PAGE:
“Rain is our natural advantage,” O’Keeffe pointed out. “Even though it might not seem like it today because it has been raining for the last 10 weeks every day and has added a lot of pressure to our farming operation this spring.”
It’s not only rainfall that differs between the U.S. and Ireland. O’Keeffe surmised that the biggest difference between Irish and American dairies is the scale of the operations. According to O’Keeffe, the average Irish farmer has about 80 cows compared to the Purdue University U.S. herd estimate of 135 cows.
Also different from the U.S. is the European Union’s management. Ireland joined the EU in 1973; this union meant quotas and subsidies for the Irish. The limited size of most dairies is due to such quotas, which limit the amount of milk that can be produced.
“Subsidies have had a negative effect on Irish agriculture progress over the last 30 years,” O’Keeffe says, “but it delivers its objective of reducing food production and keeping many small-scale farms as small as possible and producing food.”
The Irish Cooperative Organization Society indicates that the EU milk quotas limit volume sold and stabilize the market, setting a minimum price for milk. Price security is a great relief to many dairies, but the quota system has also weeded out many operations.
“It has been very good for our rural communities,” O’Keeffe adds, “but very bad for our farmers that are going to be competing on the global market place because pace of adaption of modern science and technology reduced.”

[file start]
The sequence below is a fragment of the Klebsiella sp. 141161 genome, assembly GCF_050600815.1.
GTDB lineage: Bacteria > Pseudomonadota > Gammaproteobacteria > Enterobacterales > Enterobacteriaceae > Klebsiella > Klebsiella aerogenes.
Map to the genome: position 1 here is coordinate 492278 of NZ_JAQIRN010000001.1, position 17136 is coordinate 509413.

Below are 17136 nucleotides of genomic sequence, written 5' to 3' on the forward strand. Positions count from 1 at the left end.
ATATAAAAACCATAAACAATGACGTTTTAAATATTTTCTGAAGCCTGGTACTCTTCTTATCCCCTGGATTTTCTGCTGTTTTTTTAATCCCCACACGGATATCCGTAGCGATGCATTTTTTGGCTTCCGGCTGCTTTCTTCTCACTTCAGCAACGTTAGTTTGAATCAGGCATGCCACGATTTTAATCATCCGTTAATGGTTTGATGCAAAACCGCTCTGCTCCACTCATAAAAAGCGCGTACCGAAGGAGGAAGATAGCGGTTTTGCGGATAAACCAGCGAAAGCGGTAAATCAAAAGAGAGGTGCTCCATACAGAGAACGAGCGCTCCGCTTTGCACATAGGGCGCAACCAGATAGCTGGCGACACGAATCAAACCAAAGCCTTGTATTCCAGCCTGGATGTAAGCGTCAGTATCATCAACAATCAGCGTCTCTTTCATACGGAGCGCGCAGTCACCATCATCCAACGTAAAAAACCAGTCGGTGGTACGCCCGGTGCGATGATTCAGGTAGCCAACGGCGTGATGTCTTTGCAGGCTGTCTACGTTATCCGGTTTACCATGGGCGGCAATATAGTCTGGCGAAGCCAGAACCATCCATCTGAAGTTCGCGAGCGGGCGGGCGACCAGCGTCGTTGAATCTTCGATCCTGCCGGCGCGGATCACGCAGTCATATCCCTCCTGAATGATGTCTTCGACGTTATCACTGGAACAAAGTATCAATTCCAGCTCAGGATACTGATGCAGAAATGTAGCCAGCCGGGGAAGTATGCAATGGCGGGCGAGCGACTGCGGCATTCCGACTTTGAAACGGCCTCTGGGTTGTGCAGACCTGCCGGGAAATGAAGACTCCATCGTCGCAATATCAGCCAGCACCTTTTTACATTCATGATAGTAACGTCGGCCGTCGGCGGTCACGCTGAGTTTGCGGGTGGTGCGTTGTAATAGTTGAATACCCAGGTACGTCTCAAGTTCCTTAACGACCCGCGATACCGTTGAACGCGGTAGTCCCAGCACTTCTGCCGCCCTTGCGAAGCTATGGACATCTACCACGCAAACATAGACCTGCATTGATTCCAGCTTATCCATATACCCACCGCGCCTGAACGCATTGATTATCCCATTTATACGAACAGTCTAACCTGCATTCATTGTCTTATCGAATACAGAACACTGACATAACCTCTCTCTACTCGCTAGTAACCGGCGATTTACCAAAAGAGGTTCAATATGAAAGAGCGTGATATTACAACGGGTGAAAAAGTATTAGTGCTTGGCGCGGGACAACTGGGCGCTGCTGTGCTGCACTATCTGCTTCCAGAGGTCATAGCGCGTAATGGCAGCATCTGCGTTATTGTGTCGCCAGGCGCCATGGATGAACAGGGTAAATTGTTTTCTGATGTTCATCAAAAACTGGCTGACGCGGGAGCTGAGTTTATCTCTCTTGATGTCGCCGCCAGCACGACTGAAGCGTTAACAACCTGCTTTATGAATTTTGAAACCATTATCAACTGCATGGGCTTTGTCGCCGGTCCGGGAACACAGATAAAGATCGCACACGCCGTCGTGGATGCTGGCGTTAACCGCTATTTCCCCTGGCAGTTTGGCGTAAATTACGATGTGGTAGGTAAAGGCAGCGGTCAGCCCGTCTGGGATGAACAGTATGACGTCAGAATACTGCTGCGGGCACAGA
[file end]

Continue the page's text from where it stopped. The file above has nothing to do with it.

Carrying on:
According to the ICOS, since milk quotas were enforced in 1983, the number of Irish dairies has plummeted from 65,000 to a little more than 18,000 today. Incidentally, the ICOS claims that milk quotas will be abolished in 2015 so the Irish dairy industry may go through some drastic changes in the next few years.
Starting in 2008, Ireland’s economy fell into a major recession, a first since the 1980s. Since then the economy has been slowly climbing out of the crisis in large part due to the agriculture industry.
“The economics are improving but we have a lot of tough years ahead and we need good leadership in the government to ensure the decisions are made to help our recovery,” O’Keeffe said. “We are fortunate that agriculture is at the center of the Irish economy.”
O’Keeffe says he is excited see the implementation of the Ireland agriculture plans for 2020.
“We are very lucky to have everybody pulling in the same direction for Irish agriculture,” O’Keeffe said.
Dairy operations in particular have played a pivotal role in the recuperation of the Irish economy.